Microsoft Leads Accessibility Effort

 
 
By Darryl K. Taft  |  Posted 2007-12-10 Email Print this article Print
 
 
 
 
 
 
 

Microsoft is heading a group of technology companies that will collaborate on creating IT products for the disabled.

Microsoft is looking to make it easier for disabled people to use technology.

The software vendor is chartering an initiative called the Accessibility Interoperability Alliance. Announced Dec. 10, the AIA is an engineering collaboration between assistive technology vendors, IT companies and key nongovernmental organizations.
The group's goal is to enable developers to more easily create accessible software, hardware and Web-based products that will reduce barriers to information and communication technologies for people with disabilities, Microsoft officials said.
The AIA members also will collaborate on engineering projects to increase interoperability between existing technologies, deliver new technologies and work to create better developer guidelines, tools and technologies, and lower development costs, Microsoft said. The group initially will focus on four areas: Consistent keyboard access; interoperability of accessibility APIs; user interface automation extensions; and accessible rich Internet application suite mapping through user interface automation, AIA officials said.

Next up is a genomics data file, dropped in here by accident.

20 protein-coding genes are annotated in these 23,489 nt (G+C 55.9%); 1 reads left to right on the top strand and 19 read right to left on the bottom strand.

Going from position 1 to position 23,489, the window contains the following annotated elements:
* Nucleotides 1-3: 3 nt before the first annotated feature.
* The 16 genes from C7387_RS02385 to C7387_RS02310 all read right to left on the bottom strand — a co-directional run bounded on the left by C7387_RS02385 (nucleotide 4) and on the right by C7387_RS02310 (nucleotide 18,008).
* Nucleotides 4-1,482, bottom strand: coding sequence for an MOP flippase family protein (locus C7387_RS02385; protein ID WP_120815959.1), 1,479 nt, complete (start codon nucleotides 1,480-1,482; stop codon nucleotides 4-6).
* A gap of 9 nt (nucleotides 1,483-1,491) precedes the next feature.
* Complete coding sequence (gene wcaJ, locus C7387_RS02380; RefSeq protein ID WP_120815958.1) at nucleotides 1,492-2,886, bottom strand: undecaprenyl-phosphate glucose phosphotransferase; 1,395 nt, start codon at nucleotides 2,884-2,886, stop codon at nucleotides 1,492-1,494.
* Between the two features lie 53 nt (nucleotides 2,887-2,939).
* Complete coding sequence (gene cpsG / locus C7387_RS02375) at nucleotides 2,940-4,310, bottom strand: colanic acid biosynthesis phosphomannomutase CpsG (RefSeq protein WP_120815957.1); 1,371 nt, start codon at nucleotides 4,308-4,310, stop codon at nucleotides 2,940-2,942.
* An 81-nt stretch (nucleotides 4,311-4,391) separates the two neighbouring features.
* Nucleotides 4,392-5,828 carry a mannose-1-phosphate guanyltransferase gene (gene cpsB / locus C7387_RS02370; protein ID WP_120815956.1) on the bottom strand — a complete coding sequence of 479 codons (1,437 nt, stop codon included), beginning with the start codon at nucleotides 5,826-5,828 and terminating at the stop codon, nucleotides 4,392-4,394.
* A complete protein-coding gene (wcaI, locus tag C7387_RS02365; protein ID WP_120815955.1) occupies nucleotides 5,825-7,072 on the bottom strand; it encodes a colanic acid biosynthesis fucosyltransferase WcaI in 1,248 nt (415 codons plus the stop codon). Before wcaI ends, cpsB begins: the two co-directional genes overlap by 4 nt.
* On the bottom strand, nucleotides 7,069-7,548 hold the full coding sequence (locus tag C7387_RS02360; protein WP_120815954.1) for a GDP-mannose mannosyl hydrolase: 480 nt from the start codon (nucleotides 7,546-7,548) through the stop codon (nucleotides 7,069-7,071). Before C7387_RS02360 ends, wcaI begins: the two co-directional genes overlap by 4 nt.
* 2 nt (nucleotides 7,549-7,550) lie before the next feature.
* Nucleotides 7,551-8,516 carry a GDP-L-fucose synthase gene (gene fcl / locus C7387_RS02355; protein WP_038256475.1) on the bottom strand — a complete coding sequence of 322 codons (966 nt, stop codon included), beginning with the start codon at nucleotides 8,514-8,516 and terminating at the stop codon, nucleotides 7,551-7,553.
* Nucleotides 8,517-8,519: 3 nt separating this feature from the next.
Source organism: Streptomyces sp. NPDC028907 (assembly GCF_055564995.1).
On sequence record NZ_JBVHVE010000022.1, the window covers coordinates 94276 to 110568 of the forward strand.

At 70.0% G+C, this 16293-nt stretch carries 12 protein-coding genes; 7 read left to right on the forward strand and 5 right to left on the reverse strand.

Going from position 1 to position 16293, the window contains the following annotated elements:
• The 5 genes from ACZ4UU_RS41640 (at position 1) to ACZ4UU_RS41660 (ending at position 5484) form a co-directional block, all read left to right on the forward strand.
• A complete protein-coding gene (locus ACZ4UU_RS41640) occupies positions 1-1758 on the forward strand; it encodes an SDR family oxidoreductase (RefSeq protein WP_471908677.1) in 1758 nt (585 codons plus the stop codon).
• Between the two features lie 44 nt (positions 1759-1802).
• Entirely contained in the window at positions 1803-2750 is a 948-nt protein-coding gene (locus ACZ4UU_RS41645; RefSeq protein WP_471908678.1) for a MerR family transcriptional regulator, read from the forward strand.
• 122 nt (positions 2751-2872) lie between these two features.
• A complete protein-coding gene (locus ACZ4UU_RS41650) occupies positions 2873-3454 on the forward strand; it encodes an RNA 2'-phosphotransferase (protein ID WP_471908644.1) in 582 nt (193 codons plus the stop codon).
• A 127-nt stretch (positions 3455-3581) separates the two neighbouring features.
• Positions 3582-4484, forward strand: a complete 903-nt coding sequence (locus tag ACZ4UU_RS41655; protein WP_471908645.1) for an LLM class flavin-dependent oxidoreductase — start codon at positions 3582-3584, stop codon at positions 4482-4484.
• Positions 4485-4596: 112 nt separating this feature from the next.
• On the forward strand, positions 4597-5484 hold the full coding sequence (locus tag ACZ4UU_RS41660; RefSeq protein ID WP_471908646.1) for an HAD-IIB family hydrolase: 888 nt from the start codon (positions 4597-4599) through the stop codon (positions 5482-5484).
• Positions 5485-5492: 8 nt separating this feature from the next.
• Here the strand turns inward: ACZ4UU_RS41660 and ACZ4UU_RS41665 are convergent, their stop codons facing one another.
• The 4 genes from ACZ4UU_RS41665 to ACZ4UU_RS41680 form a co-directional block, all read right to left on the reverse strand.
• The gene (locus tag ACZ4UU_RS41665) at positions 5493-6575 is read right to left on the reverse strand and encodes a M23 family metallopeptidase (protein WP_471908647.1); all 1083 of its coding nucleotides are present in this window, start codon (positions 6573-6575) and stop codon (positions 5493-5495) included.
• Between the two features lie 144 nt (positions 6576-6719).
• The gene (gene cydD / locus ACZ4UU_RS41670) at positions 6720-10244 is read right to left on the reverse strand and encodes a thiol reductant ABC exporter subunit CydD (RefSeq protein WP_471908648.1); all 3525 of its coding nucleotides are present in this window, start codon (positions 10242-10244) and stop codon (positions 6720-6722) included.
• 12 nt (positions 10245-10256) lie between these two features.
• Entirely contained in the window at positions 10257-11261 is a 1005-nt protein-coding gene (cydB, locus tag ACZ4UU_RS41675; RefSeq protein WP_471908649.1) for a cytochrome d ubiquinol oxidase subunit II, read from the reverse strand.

In addition to Microsoft, founding members of AIA include software and solutions companies such as Adobe, BayFirst Solutions and Novell, hardware companies such as Hewlett-Packard, and assistive technology companies such as Claro Software, Dolphin Computer Access, GW Micro, HiSoftware, Madentec, Texthelp Systems and QualiLife. "Today, developers must work across divergent platforms, application environments and hardware models to create accessible technology for customers with disabilities," Rob Sinclair, director of the Accessibility Business Unit at Microsoft, said in a statement. "The AIA is an opportunity for the entire industry to come together to reduce the cost and complexity of accessibility, increase customer satisfaction, foster inclusive innovation and reinforce a sustainable ecosystem of accessible technology products." Check out eWEEK.com's Application Development Center for the latest news, reviews and analysis in programming environments and developer tools.
 
 
 
 
Darryl K. Taft covers the development tools and developer-related issues beat from his office in Baltimore. He has more than 10 years of experience in the business and is always looking for the next scoop. Taft is a member of the Association for Computing Machinery (ACM) and was named 'one of the most active middleware reporters in the world' by The Middleware Co. He also has his own card in the 'Who's Who in Enterprise Java' deck.
 
 
 
 
 
 
 

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